Cancer Stem Cell Treatment

Autologous Dendritic Cell Therapy for Cancer is available at SIRM

Cancer represents one of the major causes of mortality worldwide. More than half of patients suffering from cancer succumb to their condition. The primary approaches to treating cancer are surgical resection followed by radiation therapy and chemotherapy. These treatments have resulted in significant benefits to patients with the majority of tumor types, and the clinical outcomes have become more satisfactory. It is recognized that multidisciplinary treatments should be used in cancer treatments, another option proposed for this is immunotherapy. The combination of the traditional methods of surgery, chemotherapy and radiotherapy with immunotherapy, is a new way for anti-cancer therapies to reduce the mortality of cancer patients. The dysfunction of the antigen-specific T cells required to kill the cancer leads to cancer cells being able to grow in cancer patients. Active and adoptive T cell immunotherapies generate T cells that can target cancer cells.

Dendritic cells (DCs) are immune cells that function as antigen-presenting cells. They are able to activate naive CD4+ T helper cells and unprimed CD8+ cytotoxic T lymphocytes. Active immunotherapy, represented by DC-based regimens, has been used to produce tumor-specific antigen-presenting cells and to generate cytotoxic T lymphocyte responses against cancer cells. DCs can capture antigens, process them, and present them with co-stimulation cytokines/messengers to initiate an immune response, like inducing primary T-cell responses.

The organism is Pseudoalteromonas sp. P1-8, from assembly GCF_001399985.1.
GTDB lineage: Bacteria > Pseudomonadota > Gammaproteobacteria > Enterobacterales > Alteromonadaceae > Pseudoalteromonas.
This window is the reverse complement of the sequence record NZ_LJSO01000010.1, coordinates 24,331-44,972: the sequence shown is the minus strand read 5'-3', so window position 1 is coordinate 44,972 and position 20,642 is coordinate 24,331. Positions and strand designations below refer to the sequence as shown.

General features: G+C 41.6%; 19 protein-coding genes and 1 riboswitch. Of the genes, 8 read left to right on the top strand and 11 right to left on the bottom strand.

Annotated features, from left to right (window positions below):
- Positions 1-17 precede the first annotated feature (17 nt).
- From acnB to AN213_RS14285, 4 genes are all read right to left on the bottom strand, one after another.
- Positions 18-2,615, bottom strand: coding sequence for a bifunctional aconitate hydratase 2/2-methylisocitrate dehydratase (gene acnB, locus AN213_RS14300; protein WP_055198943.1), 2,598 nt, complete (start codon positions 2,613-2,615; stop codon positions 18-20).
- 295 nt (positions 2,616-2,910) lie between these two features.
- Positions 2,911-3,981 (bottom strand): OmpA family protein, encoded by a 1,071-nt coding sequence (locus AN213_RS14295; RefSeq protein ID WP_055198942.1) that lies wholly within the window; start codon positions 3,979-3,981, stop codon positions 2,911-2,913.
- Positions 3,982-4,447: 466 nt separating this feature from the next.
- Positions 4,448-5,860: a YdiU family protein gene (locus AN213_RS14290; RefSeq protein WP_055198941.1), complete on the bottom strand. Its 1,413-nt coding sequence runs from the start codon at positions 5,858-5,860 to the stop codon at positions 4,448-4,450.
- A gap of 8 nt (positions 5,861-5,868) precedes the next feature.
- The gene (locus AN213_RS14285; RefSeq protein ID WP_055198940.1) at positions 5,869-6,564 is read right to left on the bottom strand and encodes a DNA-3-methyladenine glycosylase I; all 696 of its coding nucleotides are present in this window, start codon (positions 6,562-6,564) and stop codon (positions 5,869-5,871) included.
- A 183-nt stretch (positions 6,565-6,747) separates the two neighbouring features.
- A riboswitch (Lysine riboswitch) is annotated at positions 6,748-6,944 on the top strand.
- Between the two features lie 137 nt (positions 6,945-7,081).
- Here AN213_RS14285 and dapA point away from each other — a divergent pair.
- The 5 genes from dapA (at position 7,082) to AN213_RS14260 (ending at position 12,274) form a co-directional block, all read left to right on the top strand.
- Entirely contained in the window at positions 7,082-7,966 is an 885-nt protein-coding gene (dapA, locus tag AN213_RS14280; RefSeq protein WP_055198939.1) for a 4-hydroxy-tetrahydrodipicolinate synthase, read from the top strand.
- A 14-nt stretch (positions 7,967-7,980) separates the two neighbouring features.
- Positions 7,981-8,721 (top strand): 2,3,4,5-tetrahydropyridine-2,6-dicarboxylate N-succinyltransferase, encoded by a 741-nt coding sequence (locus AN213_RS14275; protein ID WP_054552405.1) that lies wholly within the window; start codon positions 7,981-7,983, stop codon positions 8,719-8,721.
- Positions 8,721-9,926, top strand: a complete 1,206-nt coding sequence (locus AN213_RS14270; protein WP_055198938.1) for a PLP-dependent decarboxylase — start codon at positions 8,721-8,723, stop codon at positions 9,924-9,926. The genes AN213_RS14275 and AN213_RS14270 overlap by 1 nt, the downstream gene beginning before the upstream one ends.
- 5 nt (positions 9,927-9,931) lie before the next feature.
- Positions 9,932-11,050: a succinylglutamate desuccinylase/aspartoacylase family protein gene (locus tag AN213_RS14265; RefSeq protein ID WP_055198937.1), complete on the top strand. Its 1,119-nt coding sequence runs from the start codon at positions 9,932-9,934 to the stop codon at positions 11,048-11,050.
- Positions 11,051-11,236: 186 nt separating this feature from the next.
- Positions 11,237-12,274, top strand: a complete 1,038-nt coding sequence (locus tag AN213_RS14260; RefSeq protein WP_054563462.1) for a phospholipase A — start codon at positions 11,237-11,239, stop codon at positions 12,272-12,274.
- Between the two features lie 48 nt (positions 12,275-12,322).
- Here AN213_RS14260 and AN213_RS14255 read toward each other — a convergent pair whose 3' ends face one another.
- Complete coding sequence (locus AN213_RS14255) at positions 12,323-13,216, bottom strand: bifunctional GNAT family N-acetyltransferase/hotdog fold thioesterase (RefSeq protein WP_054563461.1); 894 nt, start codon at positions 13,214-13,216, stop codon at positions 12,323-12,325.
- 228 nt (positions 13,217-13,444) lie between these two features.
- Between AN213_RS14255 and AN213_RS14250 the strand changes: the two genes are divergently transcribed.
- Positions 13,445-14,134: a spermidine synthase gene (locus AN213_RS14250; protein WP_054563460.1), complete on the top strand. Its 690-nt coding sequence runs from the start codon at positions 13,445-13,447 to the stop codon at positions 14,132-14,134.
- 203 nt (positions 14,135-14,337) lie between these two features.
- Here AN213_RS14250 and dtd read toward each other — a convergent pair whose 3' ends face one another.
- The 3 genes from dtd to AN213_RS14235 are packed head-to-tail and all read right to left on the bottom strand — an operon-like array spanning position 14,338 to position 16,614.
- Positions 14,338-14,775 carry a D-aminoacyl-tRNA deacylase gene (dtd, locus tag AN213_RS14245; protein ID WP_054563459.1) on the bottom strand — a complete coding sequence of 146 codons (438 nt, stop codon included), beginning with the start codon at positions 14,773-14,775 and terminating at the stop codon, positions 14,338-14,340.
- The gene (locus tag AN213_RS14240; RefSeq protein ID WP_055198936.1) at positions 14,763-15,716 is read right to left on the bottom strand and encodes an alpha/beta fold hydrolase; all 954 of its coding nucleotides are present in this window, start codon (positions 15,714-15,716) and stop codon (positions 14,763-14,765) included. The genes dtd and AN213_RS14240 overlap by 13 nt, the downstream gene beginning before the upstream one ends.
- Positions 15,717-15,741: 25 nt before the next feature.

Adoptive immunotherapy, as conducted at our Asian Stem Cell Institute, is a personalized therapy that uses a patient’s own anti-tumor immune cells to kill cancer cells and may be used to treat several types of cancer, and represents another therapeutic approach against cancer. To date, the adoptive immunotherapy approach is one of the most effective methods for using the body’s immune system to treat cancer. To be used clinically, protocols for the development of these functional DCs must be established for in-clinic use via defined, xenobiotic-free medium conditions.

The purpose of the present study is to determine the cellular immune response in terms of the delayed-type hyper-sensitivity (DTH) skin test and evaluate the subjective clinical outcome and safety of the regimen in cancer patients receiving a DC vaccine.

Vaccination against a single antigen is available using purified and synthetic products, but these have disadvantages because it is unknown which of the identified antigens have the potential to induce an effective antitumor immune response. This study uses unfractionated, autologous, tumor-derived antigens in the form oftumor cell lysates which circumvents this disadvantage.